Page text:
In its annual results last week, BlackRock set aside $60m for restructuring.

A few days later, State Street Corporation, the Boston custody bank with a $2.8tn asset management division, said it would axe 1,500 employees, including 15 per cent of senior managers.

Ron O’Hanley, State Street’s chief executive, who previously led the fund management division, provided an update last month on the group’s Project Beacon, which aims to save $550m with staff cuts and more automation.

Quantitative hedge fund AQR, another high-profile US investment company, also said it planned to cut jobs. The Connecticut group is set to trim its headcount of more than 1,000 people by a low single-digit percentage, according to a person familiar with the matter.

The company, which manages about $226bn, suffered large losses on most of its biggest public funds in 2018. “We have experienced record headcount growth over the past three years, including 2018,” the company said. “Recent small reductions in headcount reflect the need to balance our workforce growth with the current needs of our business.”

The US job cuts followed announcements by European managers. In June, Axa Investment Managers, the €740bn fund arm of the French insurer, said up to 210 jobs were at risk, amounting to a 9 per cent drop in headcount. It has since said the number is likely to be lower.

Axa said the cuts were part of a plan to free €100m to invest in the business by 2020. It aims to improve in four areas: alternative investment, responsible investment, data analysis and quantitative investment.

At GAM, the crisis-hit Swiss manager, acute short-term pressures have forced bosses’ hands. A succession of damaging revelations culminated in GAM suffering heavy redemptions, an 80 per cent share-price fall and the departure of its chief executive.

The group then said it would cut its 900 staff by 10 per cent. This followed a previous announcement that GAM would shed 10 per cent of its 188 investment professionals. The company said it aimed to save at least SFr40m ($40.2m) by the end of 2019 and the plans were designed to “support profitability and shareholder value in the near-term”.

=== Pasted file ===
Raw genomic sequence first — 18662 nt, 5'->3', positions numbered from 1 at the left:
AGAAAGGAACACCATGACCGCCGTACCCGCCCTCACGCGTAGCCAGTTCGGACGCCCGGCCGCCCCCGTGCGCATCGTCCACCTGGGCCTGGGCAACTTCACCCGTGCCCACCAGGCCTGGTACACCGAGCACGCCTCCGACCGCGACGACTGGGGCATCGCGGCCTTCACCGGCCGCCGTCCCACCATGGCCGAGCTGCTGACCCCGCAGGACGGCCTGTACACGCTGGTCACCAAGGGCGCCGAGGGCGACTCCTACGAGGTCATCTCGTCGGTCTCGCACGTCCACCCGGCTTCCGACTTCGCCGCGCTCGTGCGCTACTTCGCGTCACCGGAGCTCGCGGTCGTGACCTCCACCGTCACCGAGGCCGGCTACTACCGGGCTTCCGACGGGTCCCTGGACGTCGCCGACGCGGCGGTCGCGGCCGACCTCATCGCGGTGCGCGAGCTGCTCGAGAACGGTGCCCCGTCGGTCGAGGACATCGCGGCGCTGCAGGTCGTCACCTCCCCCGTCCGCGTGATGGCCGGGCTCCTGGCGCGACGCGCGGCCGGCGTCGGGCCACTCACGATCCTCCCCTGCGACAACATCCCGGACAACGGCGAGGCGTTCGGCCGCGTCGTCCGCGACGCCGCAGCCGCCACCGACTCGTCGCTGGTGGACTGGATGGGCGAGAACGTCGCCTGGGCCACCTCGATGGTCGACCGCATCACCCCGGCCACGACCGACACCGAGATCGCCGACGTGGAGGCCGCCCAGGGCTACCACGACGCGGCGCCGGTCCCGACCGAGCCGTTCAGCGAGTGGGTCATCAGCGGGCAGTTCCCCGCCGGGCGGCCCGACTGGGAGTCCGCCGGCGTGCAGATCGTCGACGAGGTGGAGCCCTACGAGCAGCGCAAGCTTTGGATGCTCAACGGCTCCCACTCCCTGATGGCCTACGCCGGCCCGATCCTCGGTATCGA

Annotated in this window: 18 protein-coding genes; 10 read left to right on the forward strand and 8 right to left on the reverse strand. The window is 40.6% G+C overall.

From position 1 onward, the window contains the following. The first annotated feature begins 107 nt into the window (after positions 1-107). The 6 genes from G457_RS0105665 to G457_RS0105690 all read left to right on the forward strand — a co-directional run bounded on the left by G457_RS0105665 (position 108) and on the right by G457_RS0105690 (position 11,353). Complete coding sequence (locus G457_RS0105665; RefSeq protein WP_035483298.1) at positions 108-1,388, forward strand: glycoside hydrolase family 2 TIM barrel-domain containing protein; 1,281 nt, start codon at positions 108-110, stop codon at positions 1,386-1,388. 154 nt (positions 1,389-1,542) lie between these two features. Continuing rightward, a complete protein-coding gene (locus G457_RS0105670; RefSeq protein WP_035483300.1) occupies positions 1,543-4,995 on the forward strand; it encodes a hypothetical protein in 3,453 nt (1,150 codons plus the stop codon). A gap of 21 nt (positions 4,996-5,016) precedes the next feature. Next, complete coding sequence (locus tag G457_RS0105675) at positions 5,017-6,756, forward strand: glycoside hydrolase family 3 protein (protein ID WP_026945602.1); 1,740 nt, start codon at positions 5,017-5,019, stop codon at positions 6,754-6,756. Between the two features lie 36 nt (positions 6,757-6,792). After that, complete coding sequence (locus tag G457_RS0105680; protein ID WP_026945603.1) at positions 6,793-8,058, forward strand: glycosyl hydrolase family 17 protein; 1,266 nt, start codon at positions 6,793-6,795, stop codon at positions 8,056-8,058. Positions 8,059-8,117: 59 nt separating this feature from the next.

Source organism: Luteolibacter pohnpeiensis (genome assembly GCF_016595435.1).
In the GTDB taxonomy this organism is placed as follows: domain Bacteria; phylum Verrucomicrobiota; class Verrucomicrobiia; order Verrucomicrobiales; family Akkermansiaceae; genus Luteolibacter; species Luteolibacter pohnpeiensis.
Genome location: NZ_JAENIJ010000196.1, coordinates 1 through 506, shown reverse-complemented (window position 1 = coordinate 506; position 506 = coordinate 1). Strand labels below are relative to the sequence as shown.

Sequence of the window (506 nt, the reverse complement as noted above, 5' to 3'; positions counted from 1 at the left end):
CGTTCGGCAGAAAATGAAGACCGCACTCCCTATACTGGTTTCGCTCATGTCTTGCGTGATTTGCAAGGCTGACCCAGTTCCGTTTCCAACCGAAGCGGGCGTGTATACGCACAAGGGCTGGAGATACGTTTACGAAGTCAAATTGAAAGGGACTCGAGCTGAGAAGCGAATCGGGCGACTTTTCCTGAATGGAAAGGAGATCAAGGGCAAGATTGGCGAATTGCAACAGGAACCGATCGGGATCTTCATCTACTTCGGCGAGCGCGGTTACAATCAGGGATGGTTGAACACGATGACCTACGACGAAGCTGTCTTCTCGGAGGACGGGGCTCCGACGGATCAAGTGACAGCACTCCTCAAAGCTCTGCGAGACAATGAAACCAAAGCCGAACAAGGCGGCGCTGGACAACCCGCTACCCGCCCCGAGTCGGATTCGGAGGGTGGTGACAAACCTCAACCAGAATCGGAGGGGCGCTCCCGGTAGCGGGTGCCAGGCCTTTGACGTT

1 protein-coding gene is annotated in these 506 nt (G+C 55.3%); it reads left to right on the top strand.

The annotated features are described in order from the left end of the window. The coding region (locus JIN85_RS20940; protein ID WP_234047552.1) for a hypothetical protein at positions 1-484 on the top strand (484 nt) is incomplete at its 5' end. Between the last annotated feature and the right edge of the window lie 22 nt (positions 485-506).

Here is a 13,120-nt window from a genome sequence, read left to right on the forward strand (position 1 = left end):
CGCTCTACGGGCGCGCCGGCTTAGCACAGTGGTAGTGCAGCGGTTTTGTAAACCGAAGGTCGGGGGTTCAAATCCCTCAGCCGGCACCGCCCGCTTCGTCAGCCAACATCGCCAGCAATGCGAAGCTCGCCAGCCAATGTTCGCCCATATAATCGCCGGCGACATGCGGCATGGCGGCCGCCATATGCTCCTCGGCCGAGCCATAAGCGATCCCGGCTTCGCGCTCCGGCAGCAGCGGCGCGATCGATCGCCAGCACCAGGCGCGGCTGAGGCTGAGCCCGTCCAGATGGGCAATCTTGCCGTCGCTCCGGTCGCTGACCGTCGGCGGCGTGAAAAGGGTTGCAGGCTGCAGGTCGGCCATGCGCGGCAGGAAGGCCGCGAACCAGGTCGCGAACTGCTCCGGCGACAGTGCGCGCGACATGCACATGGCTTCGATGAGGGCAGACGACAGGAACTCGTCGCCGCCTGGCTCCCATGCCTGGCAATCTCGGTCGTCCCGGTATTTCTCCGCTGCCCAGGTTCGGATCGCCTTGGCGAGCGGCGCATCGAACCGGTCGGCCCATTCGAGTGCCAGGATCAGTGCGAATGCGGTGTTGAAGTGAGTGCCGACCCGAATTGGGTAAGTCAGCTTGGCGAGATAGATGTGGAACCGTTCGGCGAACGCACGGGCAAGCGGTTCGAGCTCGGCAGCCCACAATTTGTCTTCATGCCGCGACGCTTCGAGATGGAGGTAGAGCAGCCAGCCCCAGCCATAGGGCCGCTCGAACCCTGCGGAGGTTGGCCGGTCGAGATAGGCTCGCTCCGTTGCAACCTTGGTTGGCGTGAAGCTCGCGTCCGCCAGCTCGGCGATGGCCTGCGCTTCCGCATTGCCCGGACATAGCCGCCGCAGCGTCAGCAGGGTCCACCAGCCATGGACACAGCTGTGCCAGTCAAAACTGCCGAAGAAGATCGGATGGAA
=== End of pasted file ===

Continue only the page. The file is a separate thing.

Dean Frankle, principal at Boston Consulting Group, says he expects plenty more fund managers to announce savings. “Most firms have ample opportunity to cut costs and reap substantial rewards. We see a wide disparity in efficiency between top, middle and bottom performers,” he says.

He says some managers will still put off the difficult decision. By his analysis, 80 per cent of investment companies that five years ago were in the bottom quartile for profit performance still languish there. “Many asset managers have not yet noted the importance of cost management,” he says.

Mr Frankle adds that successful cost-cutting should have an effect within six months and be completed within 12 to 18 months

Christian Edelmann, co-head of Emea financial services at Oliver Wyman, the management consultancy, also expects further lay-offs. He says many long-term plans will look less at spending and more at how a company can adapt to industry trends.

“It’s all about who has the skills for the future in your existing workforce,” he says.

“We would say 30 per cent of workers have the skills for the future, another 40 per cent will need to be retrained and the rest will not be able to be retrained.

“That’s where the redundancies come from — it’s primarily a shift in skills.”